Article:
Philippines reef study shows the importance of defining “fishing”

Woman reef gleaning on a reef on the Danajon Bank, Bohol Province, Central Philippines. Photo: Danika Kleiber.

Danika Kleiber and her co-authors have made a welcome contribution to the information on total fisheries harvest and the often un-recorded harvests of women and men, especially by reef gleaning. Working with local communities who live and work on the reefs on Danajon Bank, Bohol Province Central Philippines,  and 4 Cebuano-speaking research assistants (see photo), they have estimated  total catches and participation in all types of fishing including reef gleaning, an important local activity.  Their paper is: “Improving fisheries estimates by including women’s catch in the Central Philippines” (Danika Kleiber, Leila M Harris, Amanda C J Vincent in the Canadian Journal of Fisheries and Aquatic Sciences).

In the paper, they report on how the number of fishers, the percentage of women fishers, the total catch and its composition changes depending on the definition of fishing used. Including gleaning as fishing had a particularly strong effect. They distinguish the “cultural” and “livelihood” definitions of fishing. In the cultural definition, fishing tends to be a more male focused activity and does not include gleaning, even though some men also glean. In the livelihood definition, fishing and gleaning, especially of women, may not feature because it is secondary. Thus, using the cultural definition of fishing yielded only 20% of the fishers were women, and using the livelihood definition only 16%. If fishing is defined to include all the activities that harvest marine life, then 42% of fishers are women. In the communities studied, men outnumbered women who tended to have higher out-migration.

E-mail contact: Danika

Field enumerators and the senior author. L to R: Aileen Montejo, Jay Estrella, Danika Kleiber, Bernie Calinajan, Venice Lazo. Photo: Danika Kleiber.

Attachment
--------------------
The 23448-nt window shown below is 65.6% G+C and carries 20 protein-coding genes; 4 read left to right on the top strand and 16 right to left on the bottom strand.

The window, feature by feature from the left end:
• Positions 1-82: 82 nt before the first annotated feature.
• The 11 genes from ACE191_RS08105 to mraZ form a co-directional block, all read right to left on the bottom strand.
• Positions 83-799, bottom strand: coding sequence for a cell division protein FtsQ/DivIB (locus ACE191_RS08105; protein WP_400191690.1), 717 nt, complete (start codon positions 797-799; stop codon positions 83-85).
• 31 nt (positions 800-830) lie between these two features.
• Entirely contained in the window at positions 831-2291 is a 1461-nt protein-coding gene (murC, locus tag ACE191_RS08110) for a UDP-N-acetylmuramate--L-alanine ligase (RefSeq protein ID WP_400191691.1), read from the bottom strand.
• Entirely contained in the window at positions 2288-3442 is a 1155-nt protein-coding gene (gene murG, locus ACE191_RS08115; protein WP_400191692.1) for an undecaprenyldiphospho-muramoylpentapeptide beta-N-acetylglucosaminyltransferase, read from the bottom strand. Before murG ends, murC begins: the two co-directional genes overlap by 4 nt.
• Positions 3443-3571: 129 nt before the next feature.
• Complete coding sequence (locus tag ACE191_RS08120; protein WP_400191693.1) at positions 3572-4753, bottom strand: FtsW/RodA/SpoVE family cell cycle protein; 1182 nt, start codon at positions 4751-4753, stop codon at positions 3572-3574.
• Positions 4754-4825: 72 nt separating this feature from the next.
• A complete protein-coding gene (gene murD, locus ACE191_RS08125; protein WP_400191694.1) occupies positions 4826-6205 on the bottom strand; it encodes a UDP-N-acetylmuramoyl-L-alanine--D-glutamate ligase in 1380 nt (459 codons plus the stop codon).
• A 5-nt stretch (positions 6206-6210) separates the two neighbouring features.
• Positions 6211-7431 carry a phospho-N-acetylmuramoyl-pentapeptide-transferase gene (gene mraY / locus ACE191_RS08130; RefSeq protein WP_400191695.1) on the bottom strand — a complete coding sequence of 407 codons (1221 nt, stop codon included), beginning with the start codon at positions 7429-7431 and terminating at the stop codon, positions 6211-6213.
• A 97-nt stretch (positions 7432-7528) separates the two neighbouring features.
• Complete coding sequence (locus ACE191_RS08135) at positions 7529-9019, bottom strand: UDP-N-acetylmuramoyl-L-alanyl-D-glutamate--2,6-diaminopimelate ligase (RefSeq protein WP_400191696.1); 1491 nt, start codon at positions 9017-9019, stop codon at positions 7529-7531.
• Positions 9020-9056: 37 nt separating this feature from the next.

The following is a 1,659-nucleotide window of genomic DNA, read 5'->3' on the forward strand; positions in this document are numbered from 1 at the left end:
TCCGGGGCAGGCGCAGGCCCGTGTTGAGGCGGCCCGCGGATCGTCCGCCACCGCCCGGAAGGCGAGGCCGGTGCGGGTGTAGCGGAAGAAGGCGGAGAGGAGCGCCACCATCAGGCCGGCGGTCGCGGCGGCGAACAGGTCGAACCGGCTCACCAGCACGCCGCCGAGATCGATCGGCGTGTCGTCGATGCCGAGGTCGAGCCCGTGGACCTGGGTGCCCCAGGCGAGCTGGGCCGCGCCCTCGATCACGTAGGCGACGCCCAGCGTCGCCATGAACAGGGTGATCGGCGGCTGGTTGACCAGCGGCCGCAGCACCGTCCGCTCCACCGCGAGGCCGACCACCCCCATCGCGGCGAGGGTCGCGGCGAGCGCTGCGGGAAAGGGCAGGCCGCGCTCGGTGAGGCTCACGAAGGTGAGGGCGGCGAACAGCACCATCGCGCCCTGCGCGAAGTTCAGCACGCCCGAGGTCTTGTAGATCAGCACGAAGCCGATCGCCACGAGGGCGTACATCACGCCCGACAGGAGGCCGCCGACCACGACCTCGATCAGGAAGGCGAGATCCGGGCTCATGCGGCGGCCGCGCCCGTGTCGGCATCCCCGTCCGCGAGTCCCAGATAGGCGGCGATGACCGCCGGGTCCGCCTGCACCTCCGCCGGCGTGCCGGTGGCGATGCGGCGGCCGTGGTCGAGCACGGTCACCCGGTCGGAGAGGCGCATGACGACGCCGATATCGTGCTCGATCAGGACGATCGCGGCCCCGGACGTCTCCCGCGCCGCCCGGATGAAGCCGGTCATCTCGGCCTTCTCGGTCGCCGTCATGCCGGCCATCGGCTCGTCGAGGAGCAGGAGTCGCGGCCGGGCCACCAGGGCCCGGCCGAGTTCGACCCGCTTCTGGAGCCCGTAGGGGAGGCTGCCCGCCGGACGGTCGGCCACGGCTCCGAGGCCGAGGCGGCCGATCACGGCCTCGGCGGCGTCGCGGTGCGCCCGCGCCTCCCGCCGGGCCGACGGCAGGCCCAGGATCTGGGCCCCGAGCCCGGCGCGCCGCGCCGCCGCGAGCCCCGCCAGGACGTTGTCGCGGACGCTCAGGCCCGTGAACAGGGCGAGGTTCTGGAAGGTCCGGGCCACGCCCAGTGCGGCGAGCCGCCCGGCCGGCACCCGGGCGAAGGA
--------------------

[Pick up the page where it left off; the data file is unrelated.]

AbstractSmall-scale fisheries catch and effort estimates are often built on incomplete data because they overlook the fishing of minority or marginalized groups. Women do participate in small-scale fisheries, and often in ways distinct from men’s fishing. Hence, the inclusion of women’s fishing is necessary to understanding the diversity and totality of human fishing efforts. This case study examines how the inclusion of women’s fishing alters the enumeration of fishers, and estimations of catch weight, fishing effort, and targeted organisms in twelve communities in the Central Philippines. Women were 42% of all fishers, and contributed approximately one quarter of the fishing effort and catch weight. Narrower definitions of fishing that excluded gleaning (gathering of benthic macro invertebrates in intertidal areas) and part-time fishing masked the participation and contribution of most women fishers. In this case study it is clear that overlooking women, part-time, or gleaning fishers led to the underestimation of fishing effort and catch weight. Overlooking gleaning had also led to underestimation of shells and other benthic macro invertebrates in fishing catches.

People reef gleaning at low tide, Danajon Bank, Bohol Province, Central Philippines. Photo: Danika Kleiber.

See Danika’s post in 2011 on some of her data collecting techniques:

Leave a Reply

Your email address will not be published. Required fields are marked *